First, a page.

Instead of trading out classes Stambaugh added Pierce classes so she could do more of what she enjoyed. She finds that being able to take college classes while also being in high school gave her a shift in what she thought she could do as a young person.
“Age is not an indicator of what you can and cannot accomplish, I think in many ways we structure our system to say when you’re this age you can do this,” Stambaugh said. “By being able to take college classes while I was still attending high school, it kind of helped me play with that idea.”
Stambaugh spoke on how people underestimated her at first, which she now sees as a good thing. She was able to prove people wrong and show her skills. She believes young people are capable of changing the world to make it the way they want it. At Pierce, Stambaugh worked on those skills and now will take any opportunity she has to give some of that back.
She added she will still stay involved due to all her knowledge in local politics. Stambaugh still cares about education and said she will still lobby for higher education.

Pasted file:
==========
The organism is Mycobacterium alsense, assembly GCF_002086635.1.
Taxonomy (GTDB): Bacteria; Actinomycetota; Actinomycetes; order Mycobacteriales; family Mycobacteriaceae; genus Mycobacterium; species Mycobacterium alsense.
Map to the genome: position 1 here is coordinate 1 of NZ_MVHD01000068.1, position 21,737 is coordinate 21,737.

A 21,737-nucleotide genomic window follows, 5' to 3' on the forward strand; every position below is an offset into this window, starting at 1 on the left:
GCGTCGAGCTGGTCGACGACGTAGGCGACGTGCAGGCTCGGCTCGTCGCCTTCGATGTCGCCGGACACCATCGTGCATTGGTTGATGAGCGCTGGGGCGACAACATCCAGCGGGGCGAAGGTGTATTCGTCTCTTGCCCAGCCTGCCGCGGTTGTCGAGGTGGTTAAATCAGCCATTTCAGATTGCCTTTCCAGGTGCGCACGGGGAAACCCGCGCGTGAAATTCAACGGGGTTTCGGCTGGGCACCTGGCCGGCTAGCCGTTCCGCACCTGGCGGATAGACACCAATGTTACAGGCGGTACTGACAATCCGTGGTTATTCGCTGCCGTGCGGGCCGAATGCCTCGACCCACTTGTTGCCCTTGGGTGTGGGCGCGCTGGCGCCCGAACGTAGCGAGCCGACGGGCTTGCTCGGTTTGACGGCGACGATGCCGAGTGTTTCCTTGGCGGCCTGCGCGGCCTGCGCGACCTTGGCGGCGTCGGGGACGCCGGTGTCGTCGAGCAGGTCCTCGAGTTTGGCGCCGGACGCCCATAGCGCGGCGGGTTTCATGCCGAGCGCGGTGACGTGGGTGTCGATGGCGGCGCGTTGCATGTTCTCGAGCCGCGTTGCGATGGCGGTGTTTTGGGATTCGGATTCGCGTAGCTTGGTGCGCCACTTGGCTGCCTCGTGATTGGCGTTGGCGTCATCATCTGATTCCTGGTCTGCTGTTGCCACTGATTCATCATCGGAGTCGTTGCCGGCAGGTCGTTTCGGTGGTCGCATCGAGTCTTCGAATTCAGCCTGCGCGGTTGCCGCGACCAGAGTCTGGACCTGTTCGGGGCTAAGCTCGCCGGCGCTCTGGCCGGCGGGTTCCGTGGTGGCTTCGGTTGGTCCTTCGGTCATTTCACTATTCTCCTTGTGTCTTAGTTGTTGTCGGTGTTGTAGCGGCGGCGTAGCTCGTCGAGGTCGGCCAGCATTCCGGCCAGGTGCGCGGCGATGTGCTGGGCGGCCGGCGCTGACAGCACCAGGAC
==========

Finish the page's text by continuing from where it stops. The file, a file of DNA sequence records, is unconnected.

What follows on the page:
Stambaugh hopes she passed the torch to other young girls to be able to accomplish their goals.
Stambaugh believes people are only as strong as the legacy they leave behind and she hopes she was able to inspire other young people. Stambaugh views herself as standing for all young people while in office, while others expected her to fall she was able to dream big.
“When I entered the legislature I said I’m here for people, not politics,” Stambaugh said.
The Puyallup Post is the award-winning student news of Pierce College Puyallup in Puyallup, Washington. Copyright The Puyallup Post 2017. Twitter/Instagram @puyalluppost
With dreams of becoming an English or Journalism teacher, Smith hopes to transfer to WWU
next fall to pursue her Bachelor's and hopefully Master's degree. Her ultimate goal is to one day become a professor.
On the side, Smith enjoys writing poetry and attending concerts. She tries to play the guitar and ukulele, but ultimately can only play one song all the way through.